Prospect Park seems in many ways to be Central Park on steroids. Everything Central Park is, Prospect Park seems to be more.
Prospect Park seems in many ways to be Central Park on steroids. Everything Central Park is, Prospect Park seems to be more. It feels absolutely bucolic compared to Central Park. The woods are quieter, the paths more remote and the trees more massive. I don’t know facts and figures to compare, but Prospect Park is chock full of design elements – gateways and stairways, plazas, bronze urns, bridges – and they are lovely, sometimes fanciful and sometimes elegant. One example is the graceful columned boathouse that looks over a small (manmade) lake. My first view of it was across the water, and it is a charming view indeed.
The Concert Grove area is another favorite. It is a large plaza designed in repeating curves. Broad steps, punctuated by repeating large bronze urns, lead to a lower plaza planted with rows of towering sycamores around broad stone pathways. All lead to another (manmade) lake. It is a sophisticated design that is also a very welcoming space.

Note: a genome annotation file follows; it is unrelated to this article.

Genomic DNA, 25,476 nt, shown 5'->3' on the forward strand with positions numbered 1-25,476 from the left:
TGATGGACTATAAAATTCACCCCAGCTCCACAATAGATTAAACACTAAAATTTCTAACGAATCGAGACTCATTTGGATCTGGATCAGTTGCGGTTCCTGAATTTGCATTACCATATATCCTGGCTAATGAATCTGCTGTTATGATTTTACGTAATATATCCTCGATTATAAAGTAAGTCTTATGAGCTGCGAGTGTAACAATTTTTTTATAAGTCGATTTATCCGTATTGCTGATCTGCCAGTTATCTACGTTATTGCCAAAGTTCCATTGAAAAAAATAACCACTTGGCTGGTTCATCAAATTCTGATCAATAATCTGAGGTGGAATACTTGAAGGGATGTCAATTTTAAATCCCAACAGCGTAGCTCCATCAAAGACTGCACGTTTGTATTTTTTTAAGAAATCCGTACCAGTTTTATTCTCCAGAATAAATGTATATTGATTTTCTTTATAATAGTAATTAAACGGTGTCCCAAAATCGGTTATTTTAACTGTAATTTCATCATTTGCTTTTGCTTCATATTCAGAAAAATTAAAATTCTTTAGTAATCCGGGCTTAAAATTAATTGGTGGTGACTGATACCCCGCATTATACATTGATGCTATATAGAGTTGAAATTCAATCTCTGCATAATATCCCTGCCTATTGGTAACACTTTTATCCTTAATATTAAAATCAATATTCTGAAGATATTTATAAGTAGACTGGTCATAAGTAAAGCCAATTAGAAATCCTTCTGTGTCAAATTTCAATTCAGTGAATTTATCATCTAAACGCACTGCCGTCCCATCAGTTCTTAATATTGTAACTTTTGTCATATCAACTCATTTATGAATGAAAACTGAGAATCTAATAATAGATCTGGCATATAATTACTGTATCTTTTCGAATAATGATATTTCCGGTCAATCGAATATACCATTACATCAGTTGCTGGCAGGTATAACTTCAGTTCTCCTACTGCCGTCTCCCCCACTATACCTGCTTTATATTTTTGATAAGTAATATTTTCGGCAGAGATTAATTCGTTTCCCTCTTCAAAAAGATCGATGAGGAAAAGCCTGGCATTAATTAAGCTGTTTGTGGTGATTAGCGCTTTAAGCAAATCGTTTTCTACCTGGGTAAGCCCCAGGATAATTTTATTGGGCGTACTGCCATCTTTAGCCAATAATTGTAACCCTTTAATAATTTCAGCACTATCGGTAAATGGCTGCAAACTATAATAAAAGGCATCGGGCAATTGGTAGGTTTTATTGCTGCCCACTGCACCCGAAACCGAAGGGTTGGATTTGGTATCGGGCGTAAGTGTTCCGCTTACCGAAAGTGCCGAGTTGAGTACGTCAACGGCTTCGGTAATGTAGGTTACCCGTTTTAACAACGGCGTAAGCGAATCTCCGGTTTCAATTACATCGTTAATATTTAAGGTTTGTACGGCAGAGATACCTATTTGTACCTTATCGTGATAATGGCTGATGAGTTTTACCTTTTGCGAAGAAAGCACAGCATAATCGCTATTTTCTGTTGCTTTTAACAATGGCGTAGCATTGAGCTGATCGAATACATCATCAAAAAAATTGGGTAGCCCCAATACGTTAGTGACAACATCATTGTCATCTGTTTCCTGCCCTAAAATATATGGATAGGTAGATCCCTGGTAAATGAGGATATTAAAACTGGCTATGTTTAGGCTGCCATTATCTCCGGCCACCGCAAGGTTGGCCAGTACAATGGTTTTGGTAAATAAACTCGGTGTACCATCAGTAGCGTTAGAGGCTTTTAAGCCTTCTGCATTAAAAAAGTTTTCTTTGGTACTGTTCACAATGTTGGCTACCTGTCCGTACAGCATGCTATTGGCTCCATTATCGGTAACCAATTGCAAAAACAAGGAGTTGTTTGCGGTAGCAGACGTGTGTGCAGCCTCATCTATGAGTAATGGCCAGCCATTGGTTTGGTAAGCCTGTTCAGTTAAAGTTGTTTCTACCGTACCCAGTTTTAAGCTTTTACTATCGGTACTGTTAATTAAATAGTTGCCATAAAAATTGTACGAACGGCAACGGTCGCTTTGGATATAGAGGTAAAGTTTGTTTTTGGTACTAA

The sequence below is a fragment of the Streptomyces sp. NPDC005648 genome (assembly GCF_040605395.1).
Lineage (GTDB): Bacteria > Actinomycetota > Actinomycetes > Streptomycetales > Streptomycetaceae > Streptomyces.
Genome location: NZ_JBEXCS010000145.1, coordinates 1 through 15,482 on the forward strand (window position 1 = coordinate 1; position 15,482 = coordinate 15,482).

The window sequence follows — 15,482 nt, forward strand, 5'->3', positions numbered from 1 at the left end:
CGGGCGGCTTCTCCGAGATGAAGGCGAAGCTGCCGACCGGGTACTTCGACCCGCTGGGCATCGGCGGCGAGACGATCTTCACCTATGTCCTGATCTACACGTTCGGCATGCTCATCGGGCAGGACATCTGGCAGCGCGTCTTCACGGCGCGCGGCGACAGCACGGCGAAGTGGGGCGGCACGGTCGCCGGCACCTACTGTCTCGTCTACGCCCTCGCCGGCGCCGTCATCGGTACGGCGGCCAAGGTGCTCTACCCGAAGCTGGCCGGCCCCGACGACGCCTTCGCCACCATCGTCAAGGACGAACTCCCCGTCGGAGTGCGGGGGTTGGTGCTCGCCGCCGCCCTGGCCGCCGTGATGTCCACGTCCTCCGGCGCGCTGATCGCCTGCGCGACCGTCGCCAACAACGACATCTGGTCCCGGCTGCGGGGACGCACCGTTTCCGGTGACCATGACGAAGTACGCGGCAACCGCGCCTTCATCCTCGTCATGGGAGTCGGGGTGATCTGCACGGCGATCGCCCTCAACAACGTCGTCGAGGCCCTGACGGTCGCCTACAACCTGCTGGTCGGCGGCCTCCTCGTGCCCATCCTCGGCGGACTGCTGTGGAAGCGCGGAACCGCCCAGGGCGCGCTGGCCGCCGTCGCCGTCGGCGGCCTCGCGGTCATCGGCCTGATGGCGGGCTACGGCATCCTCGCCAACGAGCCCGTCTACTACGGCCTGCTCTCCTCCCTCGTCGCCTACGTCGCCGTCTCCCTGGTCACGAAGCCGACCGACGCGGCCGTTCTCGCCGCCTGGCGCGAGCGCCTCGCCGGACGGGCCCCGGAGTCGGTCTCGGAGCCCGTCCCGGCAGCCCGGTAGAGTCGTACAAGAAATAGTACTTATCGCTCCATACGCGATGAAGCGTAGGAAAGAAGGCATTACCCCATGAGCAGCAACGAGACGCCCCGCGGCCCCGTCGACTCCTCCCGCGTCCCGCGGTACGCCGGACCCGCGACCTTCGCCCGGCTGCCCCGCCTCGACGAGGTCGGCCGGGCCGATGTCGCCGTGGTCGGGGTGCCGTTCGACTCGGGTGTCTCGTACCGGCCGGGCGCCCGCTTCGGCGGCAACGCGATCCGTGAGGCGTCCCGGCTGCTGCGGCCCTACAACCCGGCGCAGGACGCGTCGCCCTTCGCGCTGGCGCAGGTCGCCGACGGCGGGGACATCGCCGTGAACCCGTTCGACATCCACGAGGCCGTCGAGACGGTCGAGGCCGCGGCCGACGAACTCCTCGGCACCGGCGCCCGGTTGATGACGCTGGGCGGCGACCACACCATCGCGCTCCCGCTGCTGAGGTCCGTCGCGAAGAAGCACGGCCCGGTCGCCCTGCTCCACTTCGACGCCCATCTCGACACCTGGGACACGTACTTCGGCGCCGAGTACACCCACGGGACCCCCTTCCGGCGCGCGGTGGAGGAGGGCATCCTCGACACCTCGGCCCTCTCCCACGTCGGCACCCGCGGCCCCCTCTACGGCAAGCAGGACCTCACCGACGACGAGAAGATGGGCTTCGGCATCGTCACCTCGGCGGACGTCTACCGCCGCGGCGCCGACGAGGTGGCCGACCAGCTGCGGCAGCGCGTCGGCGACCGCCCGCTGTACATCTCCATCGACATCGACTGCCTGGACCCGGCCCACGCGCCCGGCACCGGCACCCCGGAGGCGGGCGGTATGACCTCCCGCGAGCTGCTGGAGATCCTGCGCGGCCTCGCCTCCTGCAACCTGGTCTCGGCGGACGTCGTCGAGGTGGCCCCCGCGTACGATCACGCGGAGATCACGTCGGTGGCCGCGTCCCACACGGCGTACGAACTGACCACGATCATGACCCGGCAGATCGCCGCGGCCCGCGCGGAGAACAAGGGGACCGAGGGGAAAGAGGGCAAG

I have read that Olmsted and Vaux were freer with their design here because there were no prescribed design expectations and fewer city strictures in the wide open Brooklyn space. It is easy to see how they were able to realize the fuller expression of their art here at Prospect Park.
An interesting aside is that today’s Prospect Park was also the site of numerous Revoluntionary War battles. I stumbled on at least a few markers remembering these long ago, decidely un-tranquil days.
Both these great parks are worth a long, wandering visit!